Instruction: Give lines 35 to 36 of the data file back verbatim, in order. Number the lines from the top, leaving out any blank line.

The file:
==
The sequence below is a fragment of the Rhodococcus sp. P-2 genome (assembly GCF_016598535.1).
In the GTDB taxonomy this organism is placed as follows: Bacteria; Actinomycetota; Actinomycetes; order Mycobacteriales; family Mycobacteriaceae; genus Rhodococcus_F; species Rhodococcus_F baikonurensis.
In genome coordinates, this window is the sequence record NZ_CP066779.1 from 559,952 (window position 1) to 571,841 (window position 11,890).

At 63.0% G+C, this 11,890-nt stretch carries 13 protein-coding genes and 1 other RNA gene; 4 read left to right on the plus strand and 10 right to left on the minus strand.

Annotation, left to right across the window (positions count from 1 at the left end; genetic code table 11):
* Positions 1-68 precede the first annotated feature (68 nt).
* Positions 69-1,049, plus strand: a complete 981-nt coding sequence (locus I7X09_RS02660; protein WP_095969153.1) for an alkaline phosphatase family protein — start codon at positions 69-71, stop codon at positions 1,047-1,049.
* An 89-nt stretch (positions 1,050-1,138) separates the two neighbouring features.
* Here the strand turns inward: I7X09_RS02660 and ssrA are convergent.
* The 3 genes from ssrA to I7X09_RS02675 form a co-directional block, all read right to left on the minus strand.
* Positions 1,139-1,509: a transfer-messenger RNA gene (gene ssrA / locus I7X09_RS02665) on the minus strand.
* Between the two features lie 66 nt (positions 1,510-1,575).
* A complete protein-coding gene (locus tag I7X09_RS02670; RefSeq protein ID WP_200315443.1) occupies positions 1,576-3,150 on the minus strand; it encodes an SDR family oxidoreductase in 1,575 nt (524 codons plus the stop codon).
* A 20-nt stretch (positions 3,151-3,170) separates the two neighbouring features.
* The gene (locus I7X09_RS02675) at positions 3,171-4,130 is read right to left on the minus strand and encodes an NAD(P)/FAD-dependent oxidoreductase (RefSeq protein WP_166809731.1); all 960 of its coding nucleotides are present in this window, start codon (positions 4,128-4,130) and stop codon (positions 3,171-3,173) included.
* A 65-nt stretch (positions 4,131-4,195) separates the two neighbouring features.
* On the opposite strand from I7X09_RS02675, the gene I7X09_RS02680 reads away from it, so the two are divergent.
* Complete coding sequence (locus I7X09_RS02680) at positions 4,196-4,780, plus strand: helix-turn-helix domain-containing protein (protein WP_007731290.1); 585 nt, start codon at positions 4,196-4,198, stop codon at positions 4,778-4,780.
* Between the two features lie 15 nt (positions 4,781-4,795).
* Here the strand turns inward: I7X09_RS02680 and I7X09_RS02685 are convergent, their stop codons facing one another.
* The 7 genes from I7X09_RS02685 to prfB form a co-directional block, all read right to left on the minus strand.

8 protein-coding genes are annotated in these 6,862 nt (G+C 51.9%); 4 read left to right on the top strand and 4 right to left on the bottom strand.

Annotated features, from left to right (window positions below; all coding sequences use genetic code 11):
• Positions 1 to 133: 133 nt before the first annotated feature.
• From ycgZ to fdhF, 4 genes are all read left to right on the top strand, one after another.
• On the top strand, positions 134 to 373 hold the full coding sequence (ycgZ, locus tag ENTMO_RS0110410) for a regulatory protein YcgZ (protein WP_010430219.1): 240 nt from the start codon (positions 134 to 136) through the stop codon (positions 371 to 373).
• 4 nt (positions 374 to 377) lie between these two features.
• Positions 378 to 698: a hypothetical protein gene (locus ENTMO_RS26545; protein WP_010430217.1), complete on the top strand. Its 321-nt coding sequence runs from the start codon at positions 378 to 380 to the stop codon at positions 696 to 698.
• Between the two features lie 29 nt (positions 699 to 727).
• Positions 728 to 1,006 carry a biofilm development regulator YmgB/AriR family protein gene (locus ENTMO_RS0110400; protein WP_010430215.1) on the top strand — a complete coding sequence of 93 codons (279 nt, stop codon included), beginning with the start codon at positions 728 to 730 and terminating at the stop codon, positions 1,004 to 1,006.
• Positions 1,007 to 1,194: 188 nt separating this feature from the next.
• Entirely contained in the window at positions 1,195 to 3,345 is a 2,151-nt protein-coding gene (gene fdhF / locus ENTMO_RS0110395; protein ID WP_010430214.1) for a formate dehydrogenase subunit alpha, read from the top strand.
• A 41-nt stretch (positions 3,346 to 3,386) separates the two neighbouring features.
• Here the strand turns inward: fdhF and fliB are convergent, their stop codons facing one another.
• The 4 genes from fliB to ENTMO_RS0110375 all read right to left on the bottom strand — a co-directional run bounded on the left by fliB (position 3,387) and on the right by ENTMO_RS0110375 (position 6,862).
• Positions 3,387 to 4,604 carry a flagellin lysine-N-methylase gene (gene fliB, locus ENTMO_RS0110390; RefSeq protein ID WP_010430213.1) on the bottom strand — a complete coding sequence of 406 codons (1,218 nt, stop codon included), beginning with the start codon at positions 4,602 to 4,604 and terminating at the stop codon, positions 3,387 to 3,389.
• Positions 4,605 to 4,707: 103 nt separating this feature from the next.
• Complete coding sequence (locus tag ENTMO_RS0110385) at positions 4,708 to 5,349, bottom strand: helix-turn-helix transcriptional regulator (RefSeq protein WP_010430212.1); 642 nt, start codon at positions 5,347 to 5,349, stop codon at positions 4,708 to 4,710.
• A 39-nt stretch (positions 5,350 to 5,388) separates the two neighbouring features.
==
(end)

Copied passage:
• The 4 genes from fliB to ENTMO_RS0110375 all read right to left on the bottom strand — a co-directional run bounded on the left by fliB (position 3,387) and on the right by ENTMO_RS0110375 (position 6,862).
• Positions 3,387 to 4,604 carry a flagellin lysine-N-methylase gene (gene fliB, locus ENTMO_RS0110390; RefSeq protein ID WP_010430213.1) on the bottom strand — a complete coding sequence of 406 codons (1,218 nt, stop codon included), beginning with the start codon at positions 4,602 to 4,604 and terminating at the stop codon, positions 3,387 to 3,389.